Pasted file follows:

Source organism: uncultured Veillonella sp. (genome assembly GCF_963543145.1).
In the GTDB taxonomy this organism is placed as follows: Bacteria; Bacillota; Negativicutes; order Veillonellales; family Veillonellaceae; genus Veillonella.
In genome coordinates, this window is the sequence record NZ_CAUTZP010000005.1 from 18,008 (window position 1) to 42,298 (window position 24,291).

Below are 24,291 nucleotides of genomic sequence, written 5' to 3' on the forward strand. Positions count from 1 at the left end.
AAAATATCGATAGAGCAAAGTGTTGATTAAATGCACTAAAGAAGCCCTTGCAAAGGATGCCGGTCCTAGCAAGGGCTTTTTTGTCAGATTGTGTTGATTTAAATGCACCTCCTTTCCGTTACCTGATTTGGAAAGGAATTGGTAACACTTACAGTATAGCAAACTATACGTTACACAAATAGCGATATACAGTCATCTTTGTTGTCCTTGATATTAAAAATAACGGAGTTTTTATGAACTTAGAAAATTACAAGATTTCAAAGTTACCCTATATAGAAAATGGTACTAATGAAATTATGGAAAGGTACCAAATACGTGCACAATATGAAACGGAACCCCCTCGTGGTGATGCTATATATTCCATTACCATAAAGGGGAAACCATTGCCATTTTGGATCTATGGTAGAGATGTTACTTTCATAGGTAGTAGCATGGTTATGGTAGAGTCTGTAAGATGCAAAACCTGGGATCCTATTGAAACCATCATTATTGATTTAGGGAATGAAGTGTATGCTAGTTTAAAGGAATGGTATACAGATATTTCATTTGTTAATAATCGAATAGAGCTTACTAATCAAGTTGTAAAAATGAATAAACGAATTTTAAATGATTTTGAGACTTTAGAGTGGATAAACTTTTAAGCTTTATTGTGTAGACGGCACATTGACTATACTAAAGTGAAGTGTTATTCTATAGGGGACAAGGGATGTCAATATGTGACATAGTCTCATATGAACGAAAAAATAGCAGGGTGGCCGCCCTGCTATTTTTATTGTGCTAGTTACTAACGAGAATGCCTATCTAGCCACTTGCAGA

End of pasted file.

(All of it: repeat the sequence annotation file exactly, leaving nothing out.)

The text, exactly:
Source organism: uncultured Veillonella sp. (genome assembly GCF_963543145.1).
In the GTDB taxonomy this organism is placed as follows: Bacteria; Bacillota; Negativicutes; order Veillonellales; family Veillonellaceae; genus Veillonella.
In genome coordinates, this window is the sequence record NZ_CAUTZP010000005.1 from 18,008 (window position 1) to 42,298 (window position 24,291).

Below are 24,291 nucleotides of genomic sequence, written 5' to 3' on the forward strand. Positions count from 1 at the left end.
AAAATATCGATAGAGCAAAGTGTTGATTAAATGCACTAAAGAAGCCCTTGCAAAGGATGCCGGTCCTAGCAAGGGCTTTTTTGTCAGATTGTGTTGATTTAAATGCACCTCCTTTCCGTTACCTGATTTGGAAAGGAATTGGTAACACTTACAGTATAGCAAACTATACGTTACACAAATAGCGATATACAGTCATCTTTGTTGTCCTTGATATTAAAAATAACGGAGTTTTTATGAACTTAGAAAATTACAAGATTTCAAAGTTACCCTATATAGAAAATGGTACTAATGAAATTATGGAAAGGTACCAAATACGTGCACAATATGAAACGGAACCCCCTCGTGGTGATGCTATATATTCCATTACCATAAAGGGGAAACCATTGCCATTTTGGATCTATGGTAGAGATGTTACTTTCATAGGTAGTAGCATGGTTATGGTAGAGTCTGTAAGATGCAAAACCTGGGATCCTATTGAAACCATCATTATTGATTTAGGGAATGAAGTGTATGCTAGTTTAAAGGAATGGTATACAGATATTTCATTTGTTAATAATCGAATAGAGCTTACTAATCAAGTTGTAAAAATGAATAAACGAATTTTAAATGATTTTGAGACTTTAGAGTGGATAAACTTTTAAGCTTTATTGTGTAGACGGCACATTGACTATACTAAAGTGAAGTGTTATTCTATAGGGGACAAGGGATGTCAATATGTGACATAGTCTCATATGAACGAAAAAATAGCAGGGTGGCCGCCCTGCTATTTTTATTGTGCTAGTTACTAACGAGAATGCCTATCTAGCCACTTGCAGA